Three weeks ago a few media outlets, including San Diego 6 News, covered allegations that US military leadership told service members to look away when they saw indications of child sex abuse in Afghanistan. After reporting the lurid details that ended several military careers for standing up for the child victims, the Pentagon said they would finally investigate the allegations.
The Pentagon’s investigation will concentrate on the accusations that US military leadership told many service members in Afghanistan to ignore encounters with Afghan troops who were allegedly sexually assaulting young boys.
According to a memo, the Inspector General assigned to the case Kenneth Moorefield said he would begin research immediately.
The focus of the investigation will center on “regulations, directives, standards or guidance, including international law, treaties, or agreements, exist about US policy toward allegations of child sexual abuse involving Afghan Security Ministry and National Defense Force personnel, the obligation of DoD affiliated personnel to report suspected child sexual abuse by Afghan government officials, and DoD involvement in responding to such reports or allegations.”
In a statement, Gen. John F. Campbell, commander of U.S. forces in Afghanistan, denied the policy requiring soldiers to ignore child abuse.
However, a 102-page report released in 2003 by New York-based Human Rights Watch (HRW) catalogs the systematic violation of human rights by Afghanistan militias and tribal elders the US commanders put into power after the 2001 US invasion. HRW’s expansive report clearly pointed out these horrific behaviors took place in front of US and NATO troops in Afghanistan.
The report affirms: “Much of what we describe may at first glance be seen as little more than criminal behavior. But this is a report about human rights violations, as the abuses described were ordered, committed or condoned by government personnel in Afghanistan—soldiers, police, military and intelligence officials, and government ministers. Worse, these violations have been carried out by people who would not have come to power without the (US) intervention and support of the international community. And these violations are taking place not just in the hinterlands of Afghanistan. The cases described here took place in the areas near the capital, Kabul, and even within Kabul itself.”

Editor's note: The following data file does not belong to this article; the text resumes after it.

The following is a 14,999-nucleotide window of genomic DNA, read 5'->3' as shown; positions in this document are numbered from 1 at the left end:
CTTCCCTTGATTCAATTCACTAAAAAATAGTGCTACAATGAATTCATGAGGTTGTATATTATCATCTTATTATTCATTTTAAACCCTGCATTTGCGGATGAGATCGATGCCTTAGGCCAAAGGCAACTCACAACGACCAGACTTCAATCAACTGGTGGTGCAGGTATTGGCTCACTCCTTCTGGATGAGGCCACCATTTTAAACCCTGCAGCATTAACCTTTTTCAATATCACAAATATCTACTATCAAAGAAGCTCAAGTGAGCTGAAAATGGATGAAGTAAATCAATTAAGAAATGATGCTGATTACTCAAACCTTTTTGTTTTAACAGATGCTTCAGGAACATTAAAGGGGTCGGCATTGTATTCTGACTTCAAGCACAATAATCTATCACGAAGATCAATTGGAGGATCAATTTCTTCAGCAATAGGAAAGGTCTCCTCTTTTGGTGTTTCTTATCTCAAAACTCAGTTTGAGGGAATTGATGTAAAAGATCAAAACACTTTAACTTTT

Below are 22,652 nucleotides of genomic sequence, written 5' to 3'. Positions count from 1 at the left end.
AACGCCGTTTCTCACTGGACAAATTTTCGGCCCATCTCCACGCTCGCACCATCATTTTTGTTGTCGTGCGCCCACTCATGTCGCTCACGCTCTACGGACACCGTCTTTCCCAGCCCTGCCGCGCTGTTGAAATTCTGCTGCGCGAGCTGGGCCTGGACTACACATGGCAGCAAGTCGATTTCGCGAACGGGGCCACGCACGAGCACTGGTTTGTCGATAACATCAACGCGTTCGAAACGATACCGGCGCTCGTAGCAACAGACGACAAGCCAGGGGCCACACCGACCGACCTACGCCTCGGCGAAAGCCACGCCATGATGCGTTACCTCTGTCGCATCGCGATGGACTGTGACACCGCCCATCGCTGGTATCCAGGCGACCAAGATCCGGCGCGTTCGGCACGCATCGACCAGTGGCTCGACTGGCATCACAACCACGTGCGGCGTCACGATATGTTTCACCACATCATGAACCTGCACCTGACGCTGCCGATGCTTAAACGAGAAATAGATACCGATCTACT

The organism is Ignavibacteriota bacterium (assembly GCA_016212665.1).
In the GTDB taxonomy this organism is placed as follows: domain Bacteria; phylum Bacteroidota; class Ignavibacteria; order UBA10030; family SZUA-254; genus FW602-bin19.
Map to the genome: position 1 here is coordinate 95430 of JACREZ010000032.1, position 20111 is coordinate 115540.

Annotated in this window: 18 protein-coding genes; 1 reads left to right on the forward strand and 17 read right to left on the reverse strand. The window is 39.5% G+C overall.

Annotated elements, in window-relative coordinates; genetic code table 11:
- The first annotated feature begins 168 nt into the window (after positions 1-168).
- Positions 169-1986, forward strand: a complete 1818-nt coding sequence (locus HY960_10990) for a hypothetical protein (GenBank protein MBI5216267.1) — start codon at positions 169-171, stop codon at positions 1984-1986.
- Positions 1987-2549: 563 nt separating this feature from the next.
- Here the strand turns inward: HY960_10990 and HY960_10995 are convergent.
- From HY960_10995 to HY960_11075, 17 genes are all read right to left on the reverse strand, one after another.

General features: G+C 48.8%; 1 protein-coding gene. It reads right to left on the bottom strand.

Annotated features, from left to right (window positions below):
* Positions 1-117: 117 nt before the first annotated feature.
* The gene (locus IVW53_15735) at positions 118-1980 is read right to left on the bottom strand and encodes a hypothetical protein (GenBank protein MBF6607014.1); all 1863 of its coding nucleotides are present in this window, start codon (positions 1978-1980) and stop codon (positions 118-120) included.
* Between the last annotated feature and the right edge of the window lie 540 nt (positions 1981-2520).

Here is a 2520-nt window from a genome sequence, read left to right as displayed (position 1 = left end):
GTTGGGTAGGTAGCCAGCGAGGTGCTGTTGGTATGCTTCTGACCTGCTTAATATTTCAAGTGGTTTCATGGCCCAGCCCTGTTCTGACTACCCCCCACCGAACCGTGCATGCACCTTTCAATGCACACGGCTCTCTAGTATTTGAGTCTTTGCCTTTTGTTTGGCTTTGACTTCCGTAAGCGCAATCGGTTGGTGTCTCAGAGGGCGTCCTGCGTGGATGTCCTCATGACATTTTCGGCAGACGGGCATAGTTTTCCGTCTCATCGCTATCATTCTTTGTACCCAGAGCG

It continues: “The situation today—widespread insecurity and human rights abuse—was not inevitable, nor was it the result of natural or unstoppable social or political forces in Afghanistan. It is, in large part, the result of decisions, acts, and omissions of the United States government, the government of other coalition members and parts of the transitional Afghan government itself. The warlords themselves, of course, are ultimately to blame. They have ordered, committed or permitted the abuses documented in this report. But the United States in particular bears much responsibility for the actions of those they have propelled to power, for failing to take steps against other abusive leaders and for impeding attempts to force them to step aside.”
The HRW report concluded that the worst offenders of abuse came from the US-sponsored and trained militias in Afghanistan. They contend the newly empowered Afghan military presided over “a climate of fear” something that has continued to increase as the US prepares to leave the 14-year conflict. Other HRW interviews suggest the West is leaving an atmosphere of unrestrained violence, robbery, terrorizing, and child sexual abuse by the population as well as the militias.
Three Marines are dead, one Marine was seriously wounded, and two professional military careers are ruined – why? Because the United States decided an Afghan child molester was above the law.
Marine Corps Major Jason Brezler is no longer a devil dog (and can’t speak because his case is ongoing), but his attorney, Kevin Carroll, had this to say about an email Brezler forwarded to his Afghanistan replacement.
The entire chain of events unfolded when Brezler received an email from compatriots in Afghanistan. “The subject line of the email he received was in all capital letters with three exclamation points and read–Sarwar Jan is back.”
The Marine knew the Afghan police chief, who was trained by the US and its coalition partners, and stationed aboard the military outpost. Jan was a controversial Afghan police chief who brought his personal “tea boy” (sex slave) Aynoddin on the base, he ended up using Sarwar Jan’s to gun down four Marines working out in the base gym. “When Jason was serving in Afghanistan in 2010, he caused Sarwar Jan, a Afghan police official, to be fired from that position because he was raping children,” Carroll told CNN. But the story gets worse. Less than two weeks after Brezler’s warning, three unarmed Marines working out in the gym on a US forward operating base were shot to death by a boy Jan had given an AK-47. Their names were Staff Sgt. Scott Dickinson, Cpl. Richard Rivera and Lance Cpl. Gregory Buckley.
Buckley’s father, Gregory Senior, recalled the last phone call he had with his son. “Dad, at night we can hear them screaming, but we’re not allowed to do anything about it,” Buckley senior said. “My son said his officers told him to look the other way because it’s their culture.”
This outrageous response from senior commanders runs counter to American values and the underlining principle that the US is fighting for the little guys who can’t speak for themselves, Buckley’s father explained. What is wrong with American values and Christian principles of freedom and equality that respects life? Do Islamic tenets trump Christian principles? Keep reading here…